by Philip W. Chung
Writing is always hard. Even under the best of circumstances, it’s hard. If anyone tells you differently, they are either lying, soulless or just a bad writer. So it was with some trepidation that I approached writing my latest play Grace Kim & The Spiders From Mars.
After ten years of producing “edgy” Asian American theater, Lodestone Theatre Ensemble, the Los Angeles-based theater company I co-founded, is closing down. It’s not because of financial difficulties or because we’re burned out. We made the decision to close a few years ago and it was purely an artistic one. We felt that we had accomplished all we could in our current incarnation and we should get out while we’re still on top instead of wearing out our welcome.
So we wanted to make our tenth and final “Beginnings and Endings” season as special as it could be. And the very last slot of the season-what would be our very last show ever-fell upon me to write. Deciding what I wanted to do was fairly easy. I had always had an idea for an Asian American romantic comedy and the themes I wanted to explore seemed perfect for this occasion. I even had a title already-Grace Kim & The Spiders From Mars.
It would be a play about love and family and taking chances and beginnings and endings. I would pay tribute to Lodestone’s history by including references to every thing we’ve ever done in the script. Hell, the whole play would embody the spirit of what Lodestone meant to me. It would be the perfect swan song. It had to be. We owed it to all our loyal supporters.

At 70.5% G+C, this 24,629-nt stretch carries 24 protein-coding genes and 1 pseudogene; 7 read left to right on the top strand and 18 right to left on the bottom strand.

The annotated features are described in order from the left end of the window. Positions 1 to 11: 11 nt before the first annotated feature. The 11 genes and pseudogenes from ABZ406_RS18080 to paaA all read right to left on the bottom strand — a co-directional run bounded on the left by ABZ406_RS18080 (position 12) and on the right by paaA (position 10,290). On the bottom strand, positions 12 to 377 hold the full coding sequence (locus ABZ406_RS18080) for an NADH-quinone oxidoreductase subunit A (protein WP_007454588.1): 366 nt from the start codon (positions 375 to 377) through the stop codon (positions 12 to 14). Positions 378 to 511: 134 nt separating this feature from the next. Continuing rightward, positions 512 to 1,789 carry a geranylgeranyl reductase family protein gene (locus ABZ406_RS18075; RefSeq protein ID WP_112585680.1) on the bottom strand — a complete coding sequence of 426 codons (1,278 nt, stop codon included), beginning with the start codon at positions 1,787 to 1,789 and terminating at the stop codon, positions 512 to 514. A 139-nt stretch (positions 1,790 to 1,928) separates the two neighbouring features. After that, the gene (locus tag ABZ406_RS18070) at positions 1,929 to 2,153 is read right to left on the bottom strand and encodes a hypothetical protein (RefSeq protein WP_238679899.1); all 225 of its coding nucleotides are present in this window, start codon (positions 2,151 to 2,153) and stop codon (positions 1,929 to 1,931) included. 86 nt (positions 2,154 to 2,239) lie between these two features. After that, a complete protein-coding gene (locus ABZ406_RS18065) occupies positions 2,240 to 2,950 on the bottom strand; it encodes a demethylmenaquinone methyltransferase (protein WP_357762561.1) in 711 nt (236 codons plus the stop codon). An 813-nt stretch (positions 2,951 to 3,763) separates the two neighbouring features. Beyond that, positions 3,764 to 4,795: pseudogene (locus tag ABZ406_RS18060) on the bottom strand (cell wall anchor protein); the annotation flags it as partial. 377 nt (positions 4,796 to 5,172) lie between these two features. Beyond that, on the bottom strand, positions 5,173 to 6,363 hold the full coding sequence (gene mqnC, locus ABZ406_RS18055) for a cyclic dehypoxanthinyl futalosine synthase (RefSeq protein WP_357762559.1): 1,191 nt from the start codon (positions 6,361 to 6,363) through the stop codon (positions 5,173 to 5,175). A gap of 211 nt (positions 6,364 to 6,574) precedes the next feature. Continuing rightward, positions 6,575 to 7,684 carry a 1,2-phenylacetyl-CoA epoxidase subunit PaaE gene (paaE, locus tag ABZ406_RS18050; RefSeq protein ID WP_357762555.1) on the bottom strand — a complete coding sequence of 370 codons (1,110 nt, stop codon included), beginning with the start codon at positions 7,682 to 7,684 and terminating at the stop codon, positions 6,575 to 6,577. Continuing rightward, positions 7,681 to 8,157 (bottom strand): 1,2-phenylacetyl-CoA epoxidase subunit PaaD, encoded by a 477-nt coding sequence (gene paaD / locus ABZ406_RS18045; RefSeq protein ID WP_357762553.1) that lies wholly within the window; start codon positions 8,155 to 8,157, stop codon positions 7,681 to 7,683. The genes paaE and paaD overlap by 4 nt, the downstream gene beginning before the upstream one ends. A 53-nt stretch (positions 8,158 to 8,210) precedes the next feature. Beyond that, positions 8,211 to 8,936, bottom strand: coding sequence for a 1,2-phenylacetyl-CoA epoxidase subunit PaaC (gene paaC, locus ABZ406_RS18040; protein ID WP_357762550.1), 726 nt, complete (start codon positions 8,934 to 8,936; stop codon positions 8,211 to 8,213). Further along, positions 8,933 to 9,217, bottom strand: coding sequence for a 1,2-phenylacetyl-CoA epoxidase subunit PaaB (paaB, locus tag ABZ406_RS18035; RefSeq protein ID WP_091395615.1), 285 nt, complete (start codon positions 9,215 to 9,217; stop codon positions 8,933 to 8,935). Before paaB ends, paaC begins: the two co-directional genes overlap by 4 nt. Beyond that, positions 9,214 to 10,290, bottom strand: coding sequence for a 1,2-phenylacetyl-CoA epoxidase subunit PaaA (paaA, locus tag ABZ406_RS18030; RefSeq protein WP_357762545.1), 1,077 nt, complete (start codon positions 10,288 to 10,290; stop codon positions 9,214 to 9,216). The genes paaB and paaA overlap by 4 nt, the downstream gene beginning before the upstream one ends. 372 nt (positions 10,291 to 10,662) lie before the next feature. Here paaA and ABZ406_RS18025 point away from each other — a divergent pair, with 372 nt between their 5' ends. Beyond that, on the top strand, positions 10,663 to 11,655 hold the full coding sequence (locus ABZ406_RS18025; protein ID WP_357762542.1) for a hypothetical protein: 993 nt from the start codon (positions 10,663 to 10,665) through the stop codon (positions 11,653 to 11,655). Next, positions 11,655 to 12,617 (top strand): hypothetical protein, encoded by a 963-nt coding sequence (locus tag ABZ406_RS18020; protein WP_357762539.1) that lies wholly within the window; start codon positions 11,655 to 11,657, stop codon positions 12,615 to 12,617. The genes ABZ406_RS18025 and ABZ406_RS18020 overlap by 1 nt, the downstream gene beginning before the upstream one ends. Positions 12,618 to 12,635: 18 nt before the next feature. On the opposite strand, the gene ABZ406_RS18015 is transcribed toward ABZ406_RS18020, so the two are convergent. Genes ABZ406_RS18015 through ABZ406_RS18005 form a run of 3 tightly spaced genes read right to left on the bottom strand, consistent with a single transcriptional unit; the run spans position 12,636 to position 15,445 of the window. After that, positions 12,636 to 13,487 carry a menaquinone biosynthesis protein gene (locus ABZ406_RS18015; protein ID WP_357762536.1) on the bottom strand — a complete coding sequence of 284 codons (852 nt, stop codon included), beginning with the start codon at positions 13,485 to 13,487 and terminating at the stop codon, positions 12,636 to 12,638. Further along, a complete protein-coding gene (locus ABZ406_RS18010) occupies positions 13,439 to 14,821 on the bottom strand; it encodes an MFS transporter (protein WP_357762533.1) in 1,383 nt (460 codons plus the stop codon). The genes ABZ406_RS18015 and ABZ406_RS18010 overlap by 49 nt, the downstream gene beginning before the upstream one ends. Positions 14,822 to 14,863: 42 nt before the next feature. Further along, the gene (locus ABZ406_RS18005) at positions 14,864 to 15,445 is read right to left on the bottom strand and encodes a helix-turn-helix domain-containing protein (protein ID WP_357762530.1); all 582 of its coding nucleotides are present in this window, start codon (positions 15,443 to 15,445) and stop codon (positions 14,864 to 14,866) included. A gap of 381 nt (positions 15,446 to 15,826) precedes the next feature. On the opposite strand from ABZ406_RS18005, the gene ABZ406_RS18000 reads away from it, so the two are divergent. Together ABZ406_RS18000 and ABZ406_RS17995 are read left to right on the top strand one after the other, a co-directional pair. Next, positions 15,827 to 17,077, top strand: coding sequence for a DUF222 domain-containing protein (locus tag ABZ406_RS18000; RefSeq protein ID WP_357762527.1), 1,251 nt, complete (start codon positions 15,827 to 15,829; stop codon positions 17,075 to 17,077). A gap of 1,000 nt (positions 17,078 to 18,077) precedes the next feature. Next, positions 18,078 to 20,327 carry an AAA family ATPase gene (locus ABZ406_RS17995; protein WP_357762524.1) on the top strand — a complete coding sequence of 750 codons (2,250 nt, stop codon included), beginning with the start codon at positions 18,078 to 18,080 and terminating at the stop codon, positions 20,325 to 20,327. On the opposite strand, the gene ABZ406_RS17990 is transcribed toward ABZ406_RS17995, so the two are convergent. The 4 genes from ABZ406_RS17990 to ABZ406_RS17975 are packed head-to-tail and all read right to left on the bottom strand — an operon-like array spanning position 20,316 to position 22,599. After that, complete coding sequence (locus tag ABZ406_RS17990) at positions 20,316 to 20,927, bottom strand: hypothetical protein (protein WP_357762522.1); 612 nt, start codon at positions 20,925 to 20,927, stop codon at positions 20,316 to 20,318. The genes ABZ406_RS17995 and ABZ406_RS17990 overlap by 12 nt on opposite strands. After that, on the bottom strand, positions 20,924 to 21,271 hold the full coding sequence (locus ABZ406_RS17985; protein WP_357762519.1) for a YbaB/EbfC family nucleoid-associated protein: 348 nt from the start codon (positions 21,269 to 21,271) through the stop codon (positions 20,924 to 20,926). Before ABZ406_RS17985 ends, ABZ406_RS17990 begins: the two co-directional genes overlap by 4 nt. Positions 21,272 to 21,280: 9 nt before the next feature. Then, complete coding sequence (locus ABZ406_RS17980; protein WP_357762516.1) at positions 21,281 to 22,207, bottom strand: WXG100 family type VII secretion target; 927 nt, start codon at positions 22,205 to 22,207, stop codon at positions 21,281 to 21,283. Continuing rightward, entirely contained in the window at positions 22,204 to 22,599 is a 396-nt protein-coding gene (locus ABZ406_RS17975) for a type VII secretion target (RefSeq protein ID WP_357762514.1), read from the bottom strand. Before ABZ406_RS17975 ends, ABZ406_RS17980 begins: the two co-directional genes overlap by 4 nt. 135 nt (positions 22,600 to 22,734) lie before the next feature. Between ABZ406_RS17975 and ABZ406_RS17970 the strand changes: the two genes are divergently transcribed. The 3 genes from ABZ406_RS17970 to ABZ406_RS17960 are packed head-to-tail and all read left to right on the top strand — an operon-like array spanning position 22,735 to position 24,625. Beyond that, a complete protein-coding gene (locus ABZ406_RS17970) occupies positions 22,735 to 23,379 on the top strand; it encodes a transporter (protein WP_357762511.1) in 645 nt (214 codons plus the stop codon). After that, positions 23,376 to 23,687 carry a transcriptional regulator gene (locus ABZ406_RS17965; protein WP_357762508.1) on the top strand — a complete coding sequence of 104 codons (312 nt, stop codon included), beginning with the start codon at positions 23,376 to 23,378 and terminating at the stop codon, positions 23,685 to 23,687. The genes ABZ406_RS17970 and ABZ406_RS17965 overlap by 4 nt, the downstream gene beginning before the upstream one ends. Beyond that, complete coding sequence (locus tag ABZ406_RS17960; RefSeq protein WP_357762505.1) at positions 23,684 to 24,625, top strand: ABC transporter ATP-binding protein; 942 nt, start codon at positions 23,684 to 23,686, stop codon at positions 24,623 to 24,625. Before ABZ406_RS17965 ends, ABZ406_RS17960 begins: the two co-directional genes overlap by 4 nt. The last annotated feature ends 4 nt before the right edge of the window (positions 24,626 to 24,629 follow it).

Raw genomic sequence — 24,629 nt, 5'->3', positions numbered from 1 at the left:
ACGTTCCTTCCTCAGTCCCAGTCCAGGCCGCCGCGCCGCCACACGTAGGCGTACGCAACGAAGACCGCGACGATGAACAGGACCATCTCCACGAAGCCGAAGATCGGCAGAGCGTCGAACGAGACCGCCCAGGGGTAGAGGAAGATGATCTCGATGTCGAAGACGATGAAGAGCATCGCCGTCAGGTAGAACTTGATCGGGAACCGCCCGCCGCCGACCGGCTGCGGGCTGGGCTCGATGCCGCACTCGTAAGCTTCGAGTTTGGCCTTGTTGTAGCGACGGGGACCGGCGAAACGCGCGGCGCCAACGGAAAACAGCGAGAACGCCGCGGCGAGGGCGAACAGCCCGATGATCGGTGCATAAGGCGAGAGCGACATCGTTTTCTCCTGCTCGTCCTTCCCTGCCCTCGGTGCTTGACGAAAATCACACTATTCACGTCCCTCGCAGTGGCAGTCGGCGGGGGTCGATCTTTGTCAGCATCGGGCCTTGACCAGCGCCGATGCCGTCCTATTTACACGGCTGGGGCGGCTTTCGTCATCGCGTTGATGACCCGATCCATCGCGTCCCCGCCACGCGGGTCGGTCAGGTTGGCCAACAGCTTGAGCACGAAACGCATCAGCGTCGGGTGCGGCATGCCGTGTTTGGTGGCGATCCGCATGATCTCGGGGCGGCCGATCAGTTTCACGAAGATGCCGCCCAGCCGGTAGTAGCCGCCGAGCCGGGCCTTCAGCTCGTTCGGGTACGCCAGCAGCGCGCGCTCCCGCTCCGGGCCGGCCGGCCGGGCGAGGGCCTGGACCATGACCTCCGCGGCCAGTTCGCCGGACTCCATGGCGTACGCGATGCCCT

That was the plan.
But as I said-writing is hard. And this brilliant plan of mine made it almost impossible to write this script. Why? If you ask most writers what the hardest part of their job is, one of the top answers you will hear is simply getting started. Looking at a blank computer screen or sheet of paper and knowing that you must fill it with words that will be creative and moving and worth reading is an intimidating thing. You have to do everything and anything you can to build up your confidence so you can tackle such a daunting task.
However, by psyching myself to write a play that had to be the “perfect” ending to ten years of Lodestone, I had put so much pressure on myself that there was no way I was ever going to gain the confidence to write this thing. Having the deadline didn’t help either. If I didn’t finish an acceptable draft of the play in time, there would be no last show and we would be going out with a disappointing whimper instead of a triumphant roar.
But as things have a way of working out in the world of theater, the play did get finished and as I write this, we’re just a few days away from opening night. I think what helped was making the decision to just embrace the challenge of writing something that would encompass ten years of our history.
One of the things I decided to do was include references to each of our past shows in the text of the play itself. So the production is filled with hidden “easter eggs” directly acknowledging our history. But I think the main thing that helped was deciding to simply focus on what I felt made Lodestone unique and special and trying to capture that in this play. By taking a more personal approach to this daunting task, it provided a way to tackle what seemed insurmountable.
Whether audiences respond favorably or not to the work remains to be seen but if I, and my talented cast and crew, have done our jobs right, I hope people will not only walk out of the theater having been entertained, but that they also take away a little bit of what this company meant to the many people who’ve contributed their blood, sweat and tears over the course of a decade. That’s Lodestone’s real legacy.
Philip W. Chung is a writer and Co-Artistic Director of Lodestone Theatre Ensemble. He blogs at http://youoffendmeyouoffendmyfamily.com/
Grace Kim & The Spiders From Mars runs November 14-December 20 at GTC Burbank in Burbank, CA. For more details go to: www.lodestonetheatre.org.